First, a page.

Frederick R. Haselton, Ph.D.

AIMBE College of Fellows Class of 2007
For outstanding contributions to research and teaching in cell bioengineering, endothelial function, retinal pathophysilogy and, microarray technology.

DNA Duplicator Small Enough To Hold In Your Hand

Via Vanderbilt | January 12, 2017

Imagine a “DNA photocopier” small enough to hold in your hand that could identify the bacteria or virus causing an infection even before the symptoms appear.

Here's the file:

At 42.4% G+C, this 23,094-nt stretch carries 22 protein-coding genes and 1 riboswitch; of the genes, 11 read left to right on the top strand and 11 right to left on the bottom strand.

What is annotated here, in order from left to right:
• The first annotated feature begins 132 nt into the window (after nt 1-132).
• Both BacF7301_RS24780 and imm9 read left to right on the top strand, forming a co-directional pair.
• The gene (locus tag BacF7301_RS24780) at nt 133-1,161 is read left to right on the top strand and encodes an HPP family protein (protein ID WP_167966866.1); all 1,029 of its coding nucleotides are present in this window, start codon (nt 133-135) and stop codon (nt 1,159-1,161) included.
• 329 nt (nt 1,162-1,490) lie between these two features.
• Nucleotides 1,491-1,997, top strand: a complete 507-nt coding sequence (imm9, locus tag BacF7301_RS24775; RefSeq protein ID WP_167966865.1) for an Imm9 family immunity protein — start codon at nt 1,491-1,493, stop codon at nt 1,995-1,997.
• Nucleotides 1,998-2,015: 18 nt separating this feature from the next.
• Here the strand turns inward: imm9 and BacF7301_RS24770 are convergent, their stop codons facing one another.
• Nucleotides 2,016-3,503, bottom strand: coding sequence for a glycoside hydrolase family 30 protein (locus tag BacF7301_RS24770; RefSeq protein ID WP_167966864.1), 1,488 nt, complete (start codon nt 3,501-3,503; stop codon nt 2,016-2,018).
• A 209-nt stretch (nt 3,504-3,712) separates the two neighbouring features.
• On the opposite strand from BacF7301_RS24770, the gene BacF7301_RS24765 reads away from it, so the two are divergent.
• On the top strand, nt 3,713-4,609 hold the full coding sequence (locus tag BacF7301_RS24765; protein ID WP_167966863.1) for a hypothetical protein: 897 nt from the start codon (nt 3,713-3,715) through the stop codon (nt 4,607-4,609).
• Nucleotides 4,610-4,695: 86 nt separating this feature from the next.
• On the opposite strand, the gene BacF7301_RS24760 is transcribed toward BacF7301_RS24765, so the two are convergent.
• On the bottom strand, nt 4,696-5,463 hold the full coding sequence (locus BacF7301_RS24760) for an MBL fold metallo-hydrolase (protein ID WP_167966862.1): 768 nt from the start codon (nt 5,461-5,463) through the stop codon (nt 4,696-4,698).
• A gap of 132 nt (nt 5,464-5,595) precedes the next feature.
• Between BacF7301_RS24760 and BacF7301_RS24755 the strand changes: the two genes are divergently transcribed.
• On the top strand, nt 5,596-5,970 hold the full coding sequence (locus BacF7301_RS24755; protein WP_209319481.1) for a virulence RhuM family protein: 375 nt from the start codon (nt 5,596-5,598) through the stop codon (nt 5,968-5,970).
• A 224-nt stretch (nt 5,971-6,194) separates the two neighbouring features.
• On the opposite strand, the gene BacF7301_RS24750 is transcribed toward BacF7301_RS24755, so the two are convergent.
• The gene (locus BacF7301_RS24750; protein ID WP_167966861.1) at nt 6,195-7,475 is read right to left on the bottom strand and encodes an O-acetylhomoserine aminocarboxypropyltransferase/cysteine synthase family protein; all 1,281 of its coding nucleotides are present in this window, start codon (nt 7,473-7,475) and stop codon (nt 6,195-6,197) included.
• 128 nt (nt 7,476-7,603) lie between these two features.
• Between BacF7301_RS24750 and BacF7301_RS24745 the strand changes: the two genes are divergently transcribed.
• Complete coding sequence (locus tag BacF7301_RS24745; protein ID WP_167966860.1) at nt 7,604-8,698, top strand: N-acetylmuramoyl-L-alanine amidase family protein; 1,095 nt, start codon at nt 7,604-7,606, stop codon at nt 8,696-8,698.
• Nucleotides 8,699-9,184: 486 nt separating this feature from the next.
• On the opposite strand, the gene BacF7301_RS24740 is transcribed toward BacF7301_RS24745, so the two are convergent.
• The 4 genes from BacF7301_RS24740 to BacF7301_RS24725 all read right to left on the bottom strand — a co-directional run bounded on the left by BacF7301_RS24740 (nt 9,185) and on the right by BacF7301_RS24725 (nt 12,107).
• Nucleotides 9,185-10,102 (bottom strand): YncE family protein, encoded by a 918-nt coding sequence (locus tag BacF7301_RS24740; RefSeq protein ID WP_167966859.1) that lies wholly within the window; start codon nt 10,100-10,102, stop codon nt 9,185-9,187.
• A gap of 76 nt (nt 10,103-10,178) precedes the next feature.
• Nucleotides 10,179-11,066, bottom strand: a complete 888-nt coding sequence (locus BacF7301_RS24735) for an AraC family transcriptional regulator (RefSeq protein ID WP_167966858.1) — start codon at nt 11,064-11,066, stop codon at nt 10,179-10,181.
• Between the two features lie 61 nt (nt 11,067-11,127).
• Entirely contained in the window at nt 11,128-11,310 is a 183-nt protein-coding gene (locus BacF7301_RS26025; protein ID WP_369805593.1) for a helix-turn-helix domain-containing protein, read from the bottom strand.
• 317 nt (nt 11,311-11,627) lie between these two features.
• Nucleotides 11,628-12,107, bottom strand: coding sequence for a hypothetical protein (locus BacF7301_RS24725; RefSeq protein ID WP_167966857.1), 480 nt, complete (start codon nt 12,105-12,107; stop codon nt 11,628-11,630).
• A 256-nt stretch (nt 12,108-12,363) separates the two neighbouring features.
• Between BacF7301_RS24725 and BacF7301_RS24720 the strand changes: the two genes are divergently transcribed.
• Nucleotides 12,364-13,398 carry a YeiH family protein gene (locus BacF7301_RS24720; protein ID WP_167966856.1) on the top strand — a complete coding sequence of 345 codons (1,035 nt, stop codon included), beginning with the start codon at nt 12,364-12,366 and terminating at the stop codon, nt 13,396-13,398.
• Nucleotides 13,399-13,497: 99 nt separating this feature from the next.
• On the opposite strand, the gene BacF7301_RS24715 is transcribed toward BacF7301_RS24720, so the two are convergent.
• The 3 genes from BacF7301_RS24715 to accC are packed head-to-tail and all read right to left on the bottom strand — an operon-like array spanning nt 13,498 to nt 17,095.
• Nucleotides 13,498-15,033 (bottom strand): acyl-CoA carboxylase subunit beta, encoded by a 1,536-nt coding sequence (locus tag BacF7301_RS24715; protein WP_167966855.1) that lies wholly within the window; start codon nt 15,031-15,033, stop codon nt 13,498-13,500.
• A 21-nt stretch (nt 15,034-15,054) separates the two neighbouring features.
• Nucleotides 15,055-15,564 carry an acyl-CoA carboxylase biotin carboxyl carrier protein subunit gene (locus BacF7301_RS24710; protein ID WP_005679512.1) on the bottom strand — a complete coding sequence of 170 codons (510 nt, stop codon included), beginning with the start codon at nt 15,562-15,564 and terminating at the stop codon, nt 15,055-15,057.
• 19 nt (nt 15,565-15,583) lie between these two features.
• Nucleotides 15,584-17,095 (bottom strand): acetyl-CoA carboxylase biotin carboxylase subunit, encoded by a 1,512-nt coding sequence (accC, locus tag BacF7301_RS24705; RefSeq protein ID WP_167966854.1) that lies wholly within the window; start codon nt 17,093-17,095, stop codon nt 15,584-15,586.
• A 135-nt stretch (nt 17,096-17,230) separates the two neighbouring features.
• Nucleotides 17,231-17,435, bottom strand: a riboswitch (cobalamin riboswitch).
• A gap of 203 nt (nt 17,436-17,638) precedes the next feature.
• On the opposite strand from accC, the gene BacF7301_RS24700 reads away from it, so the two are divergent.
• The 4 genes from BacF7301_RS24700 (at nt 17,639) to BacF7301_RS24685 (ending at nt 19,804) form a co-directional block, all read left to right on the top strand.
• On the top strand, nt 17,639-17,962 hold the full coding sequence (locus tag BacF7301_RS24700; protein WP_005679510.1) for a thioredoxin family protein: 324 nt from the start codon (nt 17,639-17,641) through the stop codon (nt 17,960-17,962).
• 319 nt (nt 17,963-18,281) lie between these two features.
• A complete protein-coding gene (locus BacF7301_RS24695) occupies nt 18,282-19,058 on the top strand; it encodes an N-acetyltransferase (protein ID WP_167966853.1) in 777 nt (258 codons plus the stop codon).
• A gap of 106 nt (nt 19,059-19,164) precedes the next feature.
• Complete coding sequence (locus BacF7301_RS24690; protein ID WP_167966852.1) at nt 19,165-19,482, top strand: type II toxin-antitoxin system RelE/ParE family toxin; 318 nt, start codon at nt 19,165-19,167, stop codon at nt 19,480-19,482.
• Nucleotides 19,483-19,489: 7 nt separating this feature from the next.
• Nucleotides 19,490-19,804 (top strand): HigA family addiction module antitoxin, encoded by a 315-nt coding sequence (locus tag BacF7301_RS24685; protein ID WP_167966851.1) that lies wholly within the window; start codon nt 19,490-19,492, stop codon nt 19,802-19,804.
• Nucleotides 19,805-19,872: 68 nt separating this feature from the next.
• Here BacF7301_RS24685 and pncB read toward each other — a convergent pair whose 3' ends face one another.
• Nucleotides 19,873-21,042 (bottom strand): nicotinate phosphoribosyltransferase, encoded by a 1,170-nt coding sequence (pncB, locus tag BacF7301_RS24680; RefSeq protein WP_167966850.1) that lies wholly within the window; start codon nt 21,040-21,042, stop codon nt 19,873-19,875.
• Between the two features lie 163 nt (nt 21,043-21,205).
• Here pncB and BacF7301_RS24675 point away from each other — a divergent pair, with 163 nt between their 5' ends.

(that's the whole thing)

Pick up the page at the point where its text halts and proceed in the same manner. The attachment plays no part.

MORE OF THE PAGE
This possibility is raised by a fundamentally new method for controlling a powerful but finicky process called the polymerase chain reaction. PCR was developed in 1983 by Kary Mullis, who received the Nobel Prize for his invention. It is generally considered one of the most important advances in the field of molecular biology because it can make billions of identical copies of small segments of DNA so they can be used in molecular and genetic analyses.

Vanderbilt University biomedical engineers Nicholas Adams and Frederick Haselton came up with an out-of-the-box idea, which they call adaptive PCR. It uses left-handed DNA (L-DNA) to monitor and control the molecular reactions that take place in the PCR process.